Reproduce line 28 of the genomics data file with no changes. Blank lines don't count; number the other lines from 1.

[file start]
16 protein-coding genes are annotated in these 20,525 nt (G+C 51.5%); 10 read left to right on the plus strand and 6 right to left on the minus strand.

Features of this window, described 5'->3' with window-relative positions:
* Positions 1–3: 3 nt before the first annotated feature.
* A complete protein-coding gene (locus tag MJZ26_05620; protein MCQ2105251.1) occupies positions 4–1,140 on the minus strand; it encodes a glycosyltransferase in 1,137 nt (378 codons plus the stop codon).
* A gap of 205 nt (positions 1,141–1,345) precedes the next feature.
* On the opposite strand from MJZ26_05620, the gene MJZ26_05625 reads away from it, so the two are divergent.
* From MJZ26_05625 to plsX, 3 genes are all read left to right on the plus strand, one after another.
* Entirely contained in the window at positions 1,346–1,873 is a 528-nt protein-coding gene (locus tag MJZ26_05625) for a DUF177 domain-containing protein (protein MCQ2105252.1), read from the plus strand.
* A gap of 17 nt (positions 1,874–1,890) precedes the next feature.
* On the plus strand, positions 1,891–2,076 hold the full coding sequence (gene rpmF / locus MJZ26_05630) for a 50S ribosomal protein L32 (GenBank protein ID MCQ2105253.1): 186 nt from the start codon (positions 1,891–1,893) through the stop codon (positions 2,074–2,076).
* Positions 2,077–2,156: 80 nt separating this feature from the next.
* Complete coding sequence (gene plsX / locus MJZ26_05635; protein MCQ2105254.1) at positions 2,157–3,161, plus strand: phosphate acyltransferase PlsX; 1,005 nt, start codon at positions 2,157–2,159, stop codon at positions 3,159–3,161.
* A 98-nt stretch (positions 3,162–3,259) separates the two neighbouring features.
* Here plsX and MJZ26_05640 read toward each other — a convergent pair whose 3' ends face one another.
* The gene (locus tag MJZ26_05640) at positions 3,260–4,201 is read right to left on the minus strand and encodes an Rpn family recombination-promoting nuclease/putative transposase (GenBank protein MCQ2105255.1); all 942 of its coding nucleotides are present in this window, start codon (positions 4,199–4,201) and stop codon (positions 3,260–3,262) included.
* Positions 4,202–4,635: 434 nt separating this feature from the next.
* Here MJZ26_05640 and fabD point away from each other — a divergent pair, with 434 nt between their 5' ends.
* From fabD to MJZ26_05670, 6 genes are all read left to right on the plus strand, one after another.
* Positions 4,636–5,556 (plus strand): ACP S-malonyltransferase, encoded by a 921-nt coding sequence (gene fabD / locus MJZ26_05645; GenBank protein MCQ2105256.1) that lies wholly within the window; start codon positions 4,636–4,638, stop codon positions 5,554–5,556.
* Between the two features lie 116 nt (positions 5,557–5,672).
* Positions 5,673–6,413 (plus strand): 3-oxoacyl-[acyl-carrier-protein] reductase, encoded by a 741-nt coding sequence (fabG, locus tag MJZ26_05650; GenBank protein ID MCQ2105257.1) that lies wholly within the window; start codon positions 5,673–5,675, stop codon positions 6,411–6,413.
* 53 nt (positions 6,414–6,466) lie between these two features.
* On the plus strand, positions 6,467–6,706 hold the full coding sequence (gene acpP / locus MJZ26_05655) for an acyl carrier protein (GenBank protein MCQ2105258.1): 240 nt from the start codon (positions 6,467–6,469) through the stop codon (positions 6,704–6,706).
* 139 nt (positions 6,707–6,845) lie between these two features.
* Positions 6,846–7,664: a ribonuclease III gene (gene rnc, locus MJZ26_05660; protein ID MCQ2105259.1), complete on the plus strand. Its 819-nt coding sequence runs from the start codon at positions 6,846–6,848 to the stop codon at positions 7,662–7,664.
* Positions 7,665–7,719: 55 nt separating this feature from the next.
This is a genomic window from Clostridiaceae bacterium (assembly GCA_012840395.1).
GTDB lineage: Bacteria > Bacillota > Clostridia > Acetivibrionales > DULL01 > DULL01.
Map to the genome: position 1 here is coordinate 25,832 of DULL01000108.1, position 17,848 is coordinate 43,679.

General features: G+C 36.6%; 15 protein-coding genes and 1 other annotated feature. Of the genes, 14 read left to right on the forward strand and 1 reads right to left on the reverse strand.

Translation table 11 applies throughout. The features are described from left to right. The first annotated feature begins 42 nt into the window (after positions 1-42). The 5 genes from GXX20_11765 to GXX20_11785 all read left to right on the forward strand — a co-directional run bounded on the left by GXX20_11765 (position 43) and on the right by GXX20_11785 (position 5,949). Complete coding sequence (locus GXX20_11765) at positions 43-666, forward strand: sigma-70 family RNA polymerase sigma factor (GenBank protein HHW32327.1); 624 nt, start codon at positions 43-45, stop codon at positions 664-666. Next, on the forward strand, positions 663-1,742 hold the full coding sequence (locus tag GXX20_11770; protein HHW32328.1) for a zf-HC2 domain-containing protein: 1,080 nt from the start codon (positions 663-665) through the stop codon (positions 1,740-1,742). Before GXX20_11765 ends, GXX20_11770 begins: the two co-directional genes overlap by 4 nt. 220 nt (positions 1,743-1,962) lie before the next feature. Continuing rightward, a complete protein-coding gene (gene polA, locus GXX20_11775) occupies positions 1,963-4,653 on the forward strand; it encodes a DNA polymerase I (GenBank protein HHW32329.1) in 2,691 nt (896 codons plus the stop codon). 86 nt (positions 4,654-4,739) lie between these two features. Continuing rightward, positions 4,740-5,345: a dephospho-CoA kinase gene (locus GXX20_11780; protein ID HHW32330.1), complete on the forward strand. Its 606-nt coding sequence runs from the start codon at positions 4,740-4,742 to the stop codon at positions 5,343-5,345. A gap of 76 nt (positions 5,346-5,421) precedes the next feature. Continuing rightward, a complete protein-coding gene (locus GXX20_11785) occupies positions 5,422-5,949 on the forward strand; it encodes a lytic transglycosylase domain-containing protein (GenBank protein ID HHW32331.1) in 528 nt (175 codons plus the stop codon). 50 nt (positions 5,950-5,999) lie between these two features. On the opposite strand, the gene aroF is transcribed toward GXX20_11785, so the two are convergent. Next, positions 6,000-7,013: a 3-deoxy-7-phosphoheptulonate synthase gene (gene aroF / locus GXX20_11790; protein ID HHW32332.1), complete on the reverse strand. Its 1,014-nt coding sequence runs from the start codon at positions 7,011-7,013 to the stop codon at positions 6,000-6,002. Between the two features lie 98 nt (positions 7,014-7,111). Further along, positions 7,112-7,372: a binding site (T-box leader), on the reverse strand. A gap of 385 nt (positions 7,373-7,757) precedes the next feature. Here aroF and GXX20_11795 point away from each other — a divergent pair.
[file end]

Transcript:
GTDB lineage: Bacteria > Bacillota > Clostridia > Acetivibrionales > DULL01 > DULL01.